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More at-risk students to benefit from uplift scheme

Pilot programme to be expanded to about 100 schools to help 13,000 disadvantaged children

A pilot scheme to help at-risk students stay in school through after-school support and customised holiday programmes will be expanded to about 100 primary and secondary schools in the next few years.

About 13,000 students will benefit when the scheme is expanded, said Prime Minister Lee Hsien Loong yesterday.

It is part of efforts aimed at closing the gaps that children from disadvantaged homes may face.

The scheme by the Ministry of Education (MOE), known as the Uplift Enhanced School Resourcing programme, has been piloted in 23 schools since 2019 and helped improve the academic work and school attendance of more than 2,000 students each year.

From next year, four to five more teachers will be deployed to each school in the programme, starting with another 24 schools, MOE said.

Speaking at a virtual appreciation event for educators and community partners, PM Lee said results from the pilot scheme are encouraging.

More primary school pupils have enrolled in their schools' student care centres, while secondary school students in the pilot now get along better with their classmates, he added.

While Singapore has made big strides in uplifting its people since independence, PM Lee said there is still work to be done to help children who grow up in disadvantaged circumstances.

"This is a never-ending mission. In every generation, there will always be some who do better and others who do less well," he said.

Singapore remains determined to prevent poverty and disadvantage from becoming entrenched from generation to generation, he added.

Another programme getting a boost is the Uplift Community Pilot, which involves volunteers checking in regularly with families and providing mentoring support via home visits and phone calls.

It has supported more than 300 primary and secondary school students in four areas - Boon Lay, Bukit Merah, Kreta Ayer and Woodlands - since January last year.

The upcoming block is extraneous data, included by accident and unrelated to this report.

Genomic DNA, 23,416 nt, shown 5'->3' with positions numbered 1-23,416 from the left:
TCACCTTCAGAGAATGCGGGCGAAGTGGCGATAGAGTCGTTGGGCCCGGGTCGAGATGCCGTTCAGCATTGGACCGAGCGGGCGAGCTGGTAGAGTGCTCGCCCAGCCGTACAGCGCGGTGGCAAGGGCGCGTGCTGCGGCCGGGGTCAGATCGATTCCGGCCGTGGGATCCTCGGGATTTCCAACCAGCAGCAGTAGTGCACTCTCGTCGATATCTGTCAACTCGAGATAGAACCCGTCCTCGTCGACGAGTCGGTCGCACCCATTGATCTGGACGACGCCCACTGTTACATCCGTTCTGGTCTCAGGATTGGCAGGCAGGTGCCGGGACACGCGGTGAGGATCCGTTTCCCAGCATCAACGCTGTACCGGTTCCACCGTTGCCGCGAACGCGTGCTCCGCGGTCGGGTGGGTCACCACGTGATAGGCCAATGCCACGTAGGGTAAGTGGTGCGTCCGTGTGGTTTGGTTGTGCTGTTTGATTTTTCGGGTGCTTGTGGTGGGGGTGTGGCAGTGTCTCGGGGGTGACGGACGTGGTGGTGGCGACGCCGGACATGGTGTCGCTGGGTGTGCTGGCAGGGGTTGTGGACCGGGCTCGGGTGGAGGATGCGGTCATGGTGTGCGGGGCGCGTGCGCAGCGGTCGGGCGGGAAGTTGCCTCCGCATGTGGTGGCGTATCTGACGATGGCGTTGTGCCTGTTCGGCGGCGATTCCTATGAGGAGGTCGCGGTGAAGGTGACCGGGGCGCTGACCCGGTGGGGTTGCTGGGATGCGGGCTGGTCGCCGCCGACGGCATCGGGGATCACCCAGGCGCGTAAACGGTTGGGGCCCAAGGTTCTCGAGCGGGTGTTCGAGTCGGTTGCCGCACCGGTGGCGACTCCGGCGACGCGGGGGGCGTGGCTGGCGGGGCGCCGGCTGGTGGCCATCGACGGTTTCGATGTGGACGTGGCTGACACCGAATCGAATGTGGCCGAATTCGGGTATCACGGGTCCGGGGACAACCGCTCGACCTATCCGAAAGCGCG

From next year, it will be rolled out nationwide in stages, starting with eight more areas - Bedok, Choa Chu Kang, Geylang Serai, Jalan Besar, Punggol, Sengkang, Toa Payoh and Yishun.

Its aim is to help about 1,800 students nationwide each year when fully implemented.

Likewise, KidStart, an early childhood pilot programme launched in 2016, is on track to support 5,000 children by 2023, said PM Lee.

It has shown good outcomes in helping lower-income couples prepare for parenthood and will be expanded nationwide thereafter to reach more families, he added.

PM Lee said: "Today, over 2,000 children have benefited. Their parents understand better how to nurture them. The children, in turn, are more confident in interacting and socialising, and they are picking up life skills like reading."

Beyond the school system, PM Lee said the home environment plays a crucial role. Difficulties at home, such as financial problems and conflict, can affect children's studies, as well as their mental and emotional well-being, he added.

PM Lee said the Community Link (ComLink) scheme will target 14,000 families with young children living in public rental housing over the next three years. ComLink aims to better coordinate the efforts of different agencies and community partners to help families.

PM Lee said social disparities have become more visible during crises like the Covid-19 pandemic.

For instance, switching to home-based learning was not smooth for every child due to limited access to laptops or lack of fast Internet connection at home.

These issues are likely to persist even after the pandemic, and family support, parental guidance and mentorship can make a lasting difference, he added.

Education